By default you can create one more parent account and 2 kid accounts. 

Then, you the parent can login to autoteach.net from anywhere over-the-net and create assignments and assign to whichever kid(s) you want.

Your kids connect via the AutoTeach R-Pi router (at home) and visit autoteach.net (because it's whitelisted) ... they each have their own 2 accounts, one on the router, one on the autoteach.net site.  When they login to autoteach.net they see their list of assignments and perform whatever they want, as per the way you have configured for them (i.e. repeatable, do this first, etc).

Once complete, then they login to (AutoTeach R-Pi router at home) and push "Transfer Credit" ... which transfers the credits they've earned from the online site to their account on the router.  Then they push "Connect" on their account interface at the router, and this causes the router to open-up the firewall to their list of WiFi devices (XBox, laptop, phone, etc) ... and they have full access for all devices until credits run dry .. then back to the "credit-feeder" website (i.e. autoteach.net) to take another assignment and earn more credits.

Really I assure you that it's more complicated in writing than actually doing it.  I am gearing-up to make a couple short videos demonstrating all of the above.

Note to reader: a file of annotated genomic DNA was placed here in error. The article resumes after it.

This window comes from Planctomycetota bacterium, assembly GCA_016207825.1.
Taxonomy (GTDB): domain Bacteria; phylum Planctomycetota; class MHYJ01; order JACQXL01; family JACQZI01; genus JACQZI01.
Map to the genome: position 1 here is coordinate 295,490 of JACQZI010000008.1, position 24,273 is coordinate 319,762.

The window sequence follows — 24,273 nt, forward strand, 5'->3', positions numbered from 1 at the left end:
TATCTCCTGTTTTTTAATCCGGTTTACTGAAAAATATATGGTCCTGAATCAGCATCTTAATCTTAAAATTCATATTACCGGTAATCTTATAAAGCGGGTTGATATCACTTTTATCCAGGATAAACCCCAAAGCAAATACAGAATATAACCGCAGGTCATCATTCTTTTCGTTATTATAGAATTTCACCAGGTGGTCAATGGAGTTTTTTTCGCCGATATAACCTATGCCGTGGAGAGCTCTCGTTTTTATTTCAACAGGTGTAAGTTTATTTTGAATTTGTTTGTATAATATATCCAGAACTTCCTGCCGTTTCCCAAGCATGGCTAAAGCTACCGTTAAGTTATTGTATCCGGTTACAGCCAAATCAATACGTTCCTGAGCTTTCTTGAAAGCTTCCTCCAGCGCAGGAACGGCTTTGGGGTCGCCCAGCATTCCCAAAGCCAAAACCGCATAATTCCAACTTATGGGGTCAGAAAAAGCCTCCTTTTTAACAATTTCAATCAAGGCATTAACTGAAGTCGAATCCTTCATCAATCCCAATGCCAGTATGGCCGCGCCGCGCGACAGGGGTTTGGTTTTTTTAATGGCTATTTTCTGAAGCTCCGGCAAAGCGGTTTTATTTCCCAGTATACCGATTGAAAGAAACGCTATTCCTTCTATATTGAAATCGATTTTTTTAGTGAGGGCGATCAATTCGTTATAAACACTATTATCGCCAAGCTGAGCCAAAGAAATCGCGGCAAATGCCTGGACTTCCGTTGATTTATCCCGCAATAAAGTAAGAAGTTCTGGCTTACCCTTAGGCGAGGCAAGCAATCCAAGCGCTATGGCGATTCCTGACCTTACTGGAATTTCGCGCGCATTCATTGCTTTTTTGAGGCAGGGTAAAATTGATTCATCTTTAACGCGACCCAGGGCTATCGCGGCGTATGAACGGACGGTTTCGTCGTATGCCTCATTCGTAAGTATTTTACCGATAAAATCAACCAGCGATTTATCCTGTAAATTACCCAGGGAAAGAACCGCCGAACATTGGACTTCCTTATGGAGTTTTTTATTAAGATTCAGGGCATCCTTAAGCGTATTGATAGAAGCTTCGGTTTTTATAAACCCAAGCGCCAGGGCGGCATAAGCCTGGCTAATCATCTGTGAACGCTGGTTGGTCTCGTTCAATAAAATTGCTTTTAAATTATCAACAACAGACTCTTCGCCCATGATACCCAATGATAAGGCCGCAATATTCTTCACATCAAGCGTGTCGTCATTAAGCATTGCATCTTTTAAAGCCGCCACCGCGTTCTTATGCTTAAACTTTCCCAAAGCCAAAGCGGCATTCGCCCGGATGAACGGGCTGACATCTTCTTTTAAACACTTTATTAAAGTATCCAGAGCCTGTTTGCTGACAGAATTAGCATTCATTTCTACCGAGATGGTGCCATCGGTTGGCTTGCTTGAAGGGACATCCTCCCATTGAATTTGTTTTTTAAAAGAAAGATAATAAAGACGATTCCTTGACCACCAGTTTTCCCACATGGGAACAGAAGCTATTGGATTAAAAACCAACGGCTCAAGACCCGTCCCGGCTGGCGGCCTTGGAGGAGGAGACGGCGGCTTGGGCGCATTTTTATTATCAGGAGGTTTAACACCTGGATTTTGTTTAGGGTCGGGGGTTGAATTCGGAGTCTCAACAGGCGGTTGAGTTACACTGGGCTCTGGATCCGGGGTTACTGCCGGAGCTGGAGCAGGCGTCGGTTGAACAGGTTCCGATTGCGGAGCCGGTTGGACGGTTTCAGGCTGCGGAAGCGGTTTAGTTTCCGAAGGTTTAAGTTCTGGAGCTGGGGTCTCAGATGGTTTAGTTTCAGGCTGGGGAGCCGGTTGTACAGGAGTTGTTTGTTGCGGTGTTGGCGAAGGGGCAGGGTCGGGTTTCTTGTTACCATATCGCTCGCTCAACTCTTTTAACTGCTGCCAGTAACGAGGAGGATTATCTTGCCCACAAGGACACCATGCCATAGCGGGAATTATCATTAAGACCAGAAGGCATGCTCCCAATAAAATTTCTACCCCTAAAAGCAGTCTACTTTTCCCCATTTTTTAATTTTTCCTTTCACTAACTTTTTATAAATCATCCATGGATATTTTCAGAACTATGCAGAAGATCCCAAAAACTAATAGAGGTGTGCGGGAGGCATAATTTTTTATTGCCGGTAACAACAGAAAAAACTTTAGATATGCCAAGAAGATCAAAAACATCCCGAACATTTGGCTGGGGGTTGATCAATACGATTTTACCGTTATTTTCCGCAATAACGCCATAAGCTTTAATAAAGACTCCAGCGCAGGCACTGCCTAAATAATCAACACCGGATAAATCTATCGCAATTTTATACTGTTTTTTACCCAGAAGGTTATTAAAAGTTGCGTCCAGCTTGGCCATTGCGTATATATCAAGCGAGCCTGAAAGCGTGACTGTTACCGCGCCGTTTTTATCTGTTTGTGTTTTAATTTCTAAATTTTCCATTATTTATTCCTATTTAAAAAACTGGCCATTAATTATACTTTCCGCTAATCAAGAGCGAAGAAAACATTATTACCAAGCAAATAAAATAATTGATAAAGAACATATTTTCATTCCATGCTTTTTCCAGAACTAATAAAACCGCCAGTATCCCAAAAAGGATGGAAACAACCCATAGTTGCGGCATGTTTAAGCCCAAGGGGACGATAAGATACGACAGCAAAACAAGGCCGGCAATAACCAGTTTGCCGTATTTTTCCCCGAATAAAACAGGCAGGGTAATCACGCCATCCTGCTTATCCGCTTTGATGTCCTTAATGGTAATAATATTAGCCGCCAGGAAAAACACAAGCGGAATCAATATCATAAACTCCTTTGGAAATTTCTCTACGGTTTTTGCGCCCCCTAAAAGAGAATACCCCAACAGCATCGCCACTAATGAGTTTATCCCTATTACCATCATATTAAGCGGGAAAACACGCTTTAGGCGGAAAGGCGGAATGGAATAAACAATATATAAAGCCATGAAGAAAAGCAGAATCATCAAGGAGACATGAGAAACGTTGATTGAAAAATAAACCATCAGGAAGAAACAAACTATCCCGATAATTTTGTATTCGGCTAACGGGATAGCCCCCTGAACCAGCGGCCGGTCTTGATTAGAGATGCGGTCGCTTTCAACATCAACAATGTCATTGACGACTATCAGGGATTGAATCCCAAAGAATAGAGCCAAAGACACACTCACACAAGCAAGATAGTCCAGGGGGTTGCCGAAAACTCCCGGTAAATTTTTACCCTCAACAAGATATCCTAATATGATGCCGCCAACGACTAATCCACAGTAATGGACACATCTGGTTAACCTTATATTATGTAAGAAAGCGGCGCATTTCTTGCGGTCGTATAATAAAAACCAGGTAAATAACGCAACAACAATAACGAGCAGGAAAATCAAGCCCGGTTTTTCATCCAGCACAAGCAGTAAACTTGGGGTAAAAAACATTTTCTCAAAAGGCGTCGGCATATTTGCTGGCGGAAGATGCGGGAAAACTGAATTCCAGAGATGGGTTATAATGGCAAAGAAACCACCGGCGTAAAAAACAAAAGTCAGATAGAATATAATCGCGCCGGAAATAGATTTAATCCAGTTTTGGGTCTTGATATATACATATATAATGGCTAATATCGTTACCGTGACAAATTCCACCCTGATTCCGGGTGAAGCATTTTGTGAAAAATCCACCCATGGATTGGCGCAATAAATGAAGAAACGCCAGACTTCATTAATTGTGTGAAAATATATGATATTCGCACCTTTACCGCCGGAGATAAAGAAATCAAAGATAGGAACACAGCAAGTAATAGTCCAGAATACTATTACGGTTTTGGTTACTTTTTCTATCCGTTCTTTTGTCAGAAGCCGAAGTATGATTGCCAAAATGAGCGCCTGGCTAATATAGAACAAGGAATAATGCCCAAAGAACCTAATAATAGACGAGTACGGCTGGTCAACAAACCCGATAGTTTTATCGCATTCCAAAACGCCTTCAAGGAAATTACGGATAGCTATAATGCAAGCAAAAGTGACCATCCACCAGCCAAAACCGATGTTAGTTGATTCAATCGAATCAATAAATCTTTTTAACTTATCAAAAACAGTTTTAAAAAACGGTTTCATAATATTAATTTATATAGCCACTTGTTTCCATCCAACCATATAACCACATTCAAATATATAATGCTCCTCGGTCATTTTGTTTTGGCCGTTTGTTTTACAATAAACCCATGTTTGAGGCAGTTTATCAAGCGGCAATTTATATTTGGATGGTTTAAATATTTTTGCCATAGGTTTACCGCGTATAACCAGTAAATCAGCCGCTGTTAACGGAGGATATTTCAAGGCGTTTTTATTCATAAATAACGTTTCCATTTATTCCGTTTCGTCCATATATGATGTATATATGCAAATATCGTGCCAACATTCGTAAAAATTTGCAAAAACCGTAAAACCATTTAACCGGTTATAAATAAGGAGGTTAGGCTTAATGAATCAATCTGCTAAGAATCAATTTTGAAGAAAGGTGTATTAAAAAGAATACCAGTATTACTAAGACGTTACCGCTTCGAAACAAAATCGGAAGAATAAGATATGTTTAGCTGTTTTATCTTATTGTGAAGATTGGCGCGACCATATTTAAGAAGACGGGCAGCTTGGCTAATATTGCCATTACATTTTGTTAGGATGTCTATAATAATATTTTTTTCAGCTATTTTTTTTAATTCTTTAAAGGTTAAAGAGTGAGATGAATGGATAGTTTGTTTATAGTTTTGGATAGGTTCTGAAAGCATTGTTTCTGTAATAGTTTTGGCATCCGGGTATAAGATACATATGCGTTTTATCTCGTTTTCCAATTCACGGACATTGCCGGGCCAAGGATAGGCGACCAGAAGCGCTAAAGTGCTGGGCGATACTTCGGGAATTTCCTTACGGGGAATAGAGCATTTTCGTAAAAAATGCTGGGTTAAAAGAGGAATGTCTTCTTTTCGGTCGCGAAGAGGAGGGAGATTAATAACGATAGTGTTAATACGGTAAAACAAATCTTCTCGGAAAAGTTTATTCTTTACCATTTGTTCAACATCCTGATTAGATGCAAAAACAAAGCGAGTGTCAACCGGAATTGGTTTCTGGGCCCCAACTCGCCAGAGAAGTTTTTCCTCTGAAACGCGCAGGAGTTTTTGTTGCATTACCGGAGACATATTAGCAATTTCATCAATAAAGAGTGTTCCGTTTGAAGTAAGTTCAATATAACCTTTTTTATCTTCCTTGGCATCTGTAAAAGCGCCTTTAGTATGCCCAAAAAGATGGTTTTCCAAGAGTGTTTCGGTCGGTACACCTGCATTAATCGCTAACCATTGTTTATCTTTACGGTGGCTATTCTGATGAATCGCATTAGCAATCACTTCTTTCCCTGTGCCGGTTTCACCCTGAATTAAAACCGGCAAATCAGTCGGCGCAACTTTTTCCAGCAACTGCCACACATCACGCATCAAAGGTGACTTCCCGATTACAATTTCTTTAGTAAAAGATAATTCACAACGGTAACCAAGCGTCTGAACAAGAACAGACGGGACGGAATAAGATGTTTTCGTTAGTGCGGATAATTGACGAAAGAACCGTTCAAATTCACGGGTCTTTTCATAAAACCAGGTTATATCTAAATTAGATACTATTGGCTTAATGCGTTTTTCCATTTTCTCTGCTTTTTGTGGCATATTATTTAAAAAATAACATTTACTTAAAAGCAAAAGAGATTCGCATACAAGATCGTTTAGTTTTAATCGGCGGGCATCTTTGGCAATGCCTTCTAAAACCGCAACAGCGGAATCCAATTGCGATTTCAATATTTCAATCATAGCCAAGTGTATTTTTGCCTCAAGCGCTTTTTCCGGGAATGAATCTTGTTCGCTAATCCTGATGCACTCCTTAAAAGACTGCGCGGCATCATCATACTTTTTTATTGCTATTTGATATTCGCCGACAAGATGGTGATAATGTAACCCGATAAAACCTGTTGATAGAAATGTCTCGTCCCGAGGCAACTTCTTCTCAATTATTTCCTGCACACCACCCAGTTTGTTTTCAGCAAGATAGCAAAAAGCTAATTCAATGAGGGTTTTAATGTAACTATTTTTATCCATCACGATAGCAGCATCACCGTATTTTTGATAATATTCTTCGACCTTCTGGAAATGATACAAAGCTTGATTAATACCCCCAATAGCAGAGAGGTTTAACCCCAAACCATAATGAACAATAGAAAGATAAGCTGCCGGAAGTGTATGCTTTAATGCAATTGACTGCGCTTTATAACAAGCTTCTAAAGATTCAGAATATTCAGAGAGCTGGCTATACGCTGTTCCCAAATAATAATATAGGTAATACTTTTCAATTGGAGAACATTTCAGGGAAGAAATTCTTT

This is turning into a short book ... so I'll AutoSilence myself ... in a moment ... :) ... but lastly, let me just add that my Kickstarter campaign is launched and there are 18 routers left.   It's being sold at cost, possibly less than cost (!) .. in an effort to seed the parent community. 

Also important to mention are the benefits of being web-based: No setup, no dependencies, platform-independent, always current, use from anywhere, parents can compel kids from work/office/beach, centralization and strength-in-numbers (ie. developers)

I also think the platform can serve as a "glue" between parent-users and plugin-developers, without which the two communities just drift separately.

Finally (I PROMISE):  As a developer your open source application can be made available outside of AutoTeach.  There's no lock-in or anything like that.  It's just an additional revenue stream for you. 

I hope that I HAVE NOT answered all your questions, such that you and others will continue to keep this conversation alive!!  If you've made it reading this far then thank you!  Hope to hear from more people on edu-sig.  Don't be shy ...

Charles Cossé